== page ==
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Staff Picks: Books

The Divide

Over the years, I have enjoyed reading Matt Taibbi’s current events articles in Rolling Stone, although I did feel at times that his over the top, (but funny) vitriolic name calling cut into his credibility. He is undeniably intelligent and is excellent at explaining complex issues in easy to understand and entertaining prose. 

 
For the first time, I delved into one of his books, The Divide: American Injustice in the Age of the Wealth Gap. Here Taibbi investigates the banking/housing financial crisis of 2008, where clearly fraudulent business practices led to the loss of 40% of the world’s wealth, but almost no one went to jail, alongside the proactive policing of the poor that is filling our jails even though crime is declining. 

 
One thing he uncovers is that government agencies are reluctant to go after wealthy corporations because it would cost so much to bring those cases to trial and would be harder to win, because of the top notch lawyers these corporations can employ. On the other hand, the poor are vulnerable and easy to convict; low hanging fruit.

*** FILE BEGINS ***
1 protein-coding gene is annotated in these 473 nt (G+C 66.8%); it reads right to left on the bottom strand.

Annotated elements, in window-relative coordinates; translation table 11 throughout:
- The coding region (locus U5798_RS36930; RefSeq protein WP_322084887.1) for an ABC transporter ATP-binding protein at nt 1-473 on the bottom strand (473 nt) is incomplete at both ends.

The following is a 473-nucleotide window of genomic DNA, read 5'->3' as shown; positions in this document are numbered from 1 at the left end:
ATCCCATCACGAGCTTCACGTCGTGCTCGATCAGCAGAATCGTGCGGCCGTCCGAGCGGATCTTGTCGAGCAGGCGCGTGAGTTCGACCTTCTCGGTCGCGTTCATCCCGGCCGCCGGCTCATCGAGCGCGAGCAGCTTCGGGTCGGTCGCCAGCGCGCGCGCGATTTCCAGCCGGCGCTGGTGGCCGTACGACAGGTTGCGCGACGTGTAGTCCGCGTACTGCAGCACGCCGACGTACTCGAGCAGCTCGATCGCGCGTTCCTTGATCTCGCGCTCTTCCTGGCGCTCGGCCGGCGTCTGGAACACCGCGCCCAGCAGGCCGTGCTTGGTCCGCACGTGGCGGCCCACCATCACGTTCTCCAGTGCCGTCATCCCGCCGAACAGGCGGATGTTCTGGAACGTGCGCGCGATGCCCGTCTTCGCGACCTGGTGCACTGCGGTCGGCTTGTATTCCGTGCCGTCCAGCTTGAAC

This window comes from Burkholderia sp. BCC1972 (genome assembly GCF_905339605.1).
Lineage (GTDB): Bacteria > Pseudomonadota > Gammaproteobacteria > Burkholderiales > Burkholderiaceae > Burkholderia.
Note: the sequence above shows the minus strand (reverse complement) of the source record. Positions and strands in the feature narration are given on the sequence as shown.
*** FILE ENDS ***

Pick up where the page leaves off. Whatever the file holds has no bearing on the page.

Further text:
I ask myself if this is anything new. Hasn’t this divide always existed? Taibbi argues that the divide is growing and threatens our country’s foundational values.



The Divide

(Books, Government, History, Law, Nonfiction, Audiobooks) Permanent link

Over the years, I have enjoyed reading Matt Taibbi’s current events articles in Rolling Stone, although I did feel at times that his over the top, (but funny) vitriolic name calling cut into his credibility. He is undeniably intelligent and is excellent at explaining complex issues in easy to understand and entertaining prose. 

 
For the first time, I delved into one of his books, The Divide: American Injustice in the Age of the Wealth Gap. Here Taibbi investigates the banking/housing financial crisis of 2008, where clearly fraudulent business practices led to the loss of 40% of the world’s wealth, but almost no one went to jail, alongside the proactive policing of the poor that is filling our jails even though crime is declining. 

 
One thing he uncovers is that government agencies are reluctant to go after wealthy corporations because it would cost so much to bring those cases to trial and would be harder to win, because of the top notch lawyers these corporations can employ. On the other hand, the poor are vulnerable and easy to convict; low hanging fruit. 

 
I ask myself if this is anything new. Hasn’t this divide always existed? Taibbi argues that the divide is growing and threatens our country’s foundational values.

Posted by Steve Siebers at 06/28/2017 10:19:47 AM